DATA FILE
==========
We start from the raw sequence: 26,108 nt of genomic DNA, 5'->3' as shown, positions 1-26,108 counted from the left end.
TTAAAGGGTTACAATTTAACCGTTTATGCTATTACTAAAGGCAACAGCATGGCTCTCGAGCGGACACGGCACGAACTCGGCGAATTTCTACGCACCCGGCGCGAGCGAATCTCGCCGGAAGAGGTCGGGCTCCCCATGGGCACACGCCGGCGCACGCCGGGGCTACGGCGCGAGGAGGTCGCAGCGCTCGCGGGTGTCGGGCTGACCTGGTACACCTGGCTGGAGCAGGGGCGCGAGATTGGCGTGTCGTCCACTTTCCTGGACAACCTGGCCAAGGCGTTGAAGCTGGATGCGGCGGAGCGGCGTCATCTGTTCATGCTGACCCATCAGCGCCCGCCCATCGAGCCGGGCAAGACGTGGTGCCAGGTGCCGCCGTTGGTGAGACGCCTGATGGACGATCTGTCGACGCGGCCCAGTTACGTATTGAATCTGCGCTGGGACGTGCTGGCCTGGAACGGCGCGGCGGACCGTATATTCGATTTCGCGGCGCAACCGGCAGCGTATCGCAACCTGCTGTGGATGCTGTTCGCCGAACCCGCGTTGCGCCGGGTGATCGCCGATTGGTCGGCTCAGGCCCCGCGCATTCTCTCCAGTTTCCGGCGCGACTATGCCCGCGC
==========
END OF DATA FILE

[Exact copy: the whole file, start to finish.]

We start from the raw sequence: 26,108 nt of genomic DNA, 5'->3' as shown, positions 1-26,108 counted from the left end.
TTAAAGGGTTACAATTTAACCGTTTATGCTATTACTAAAGGCAACAGCATGGCTCTCGAGCGGACACGGCACGAACTCGGCGAATTTCTACGCACCCGGCGCGAGCGAATCTCGCCGGAAGAGGTCGGGCTCCCCATGGGCACACGCCGGCGCACGCCGGGGCTACGGCGCGAGGAGGTCGCAGCGCTCGCGGGTGTCGGGCTGACCTGGTACACCTGGCTGGAGCAGGGGCGCGAGATTGGCGTGTCGTCCACTTTCCTGGACAACCTGGCCAAGGCGTTGAAGCTGGATGCGGCGGAGCGGCGTCATCTGTTCATGCTGACCCATCAGCGCCCGCCCATCGAGCCGGGCAAGACGTGGTGCCAGGTGCCGCCGTTGGTGAGACGCCTGATGGACGATCTGTCGACGCGGCCCAGTTACGTATTGAATCTGCGCTGGGACGTGCTGGCCTGGAACGGCGCGGCGGACCGTATATTCGATTTCGCGGCGCAACCGGCAGCGTATCGCAACCTGCTGTGGATGCTGTTCGCCGAACCCGCGTTGCGCCGGGTGATCGCCGATTGGTCGGCTCAGGCCCCGCGCATTCTCTCCAGTTTCCGGCGCGACTATGCCCGCGC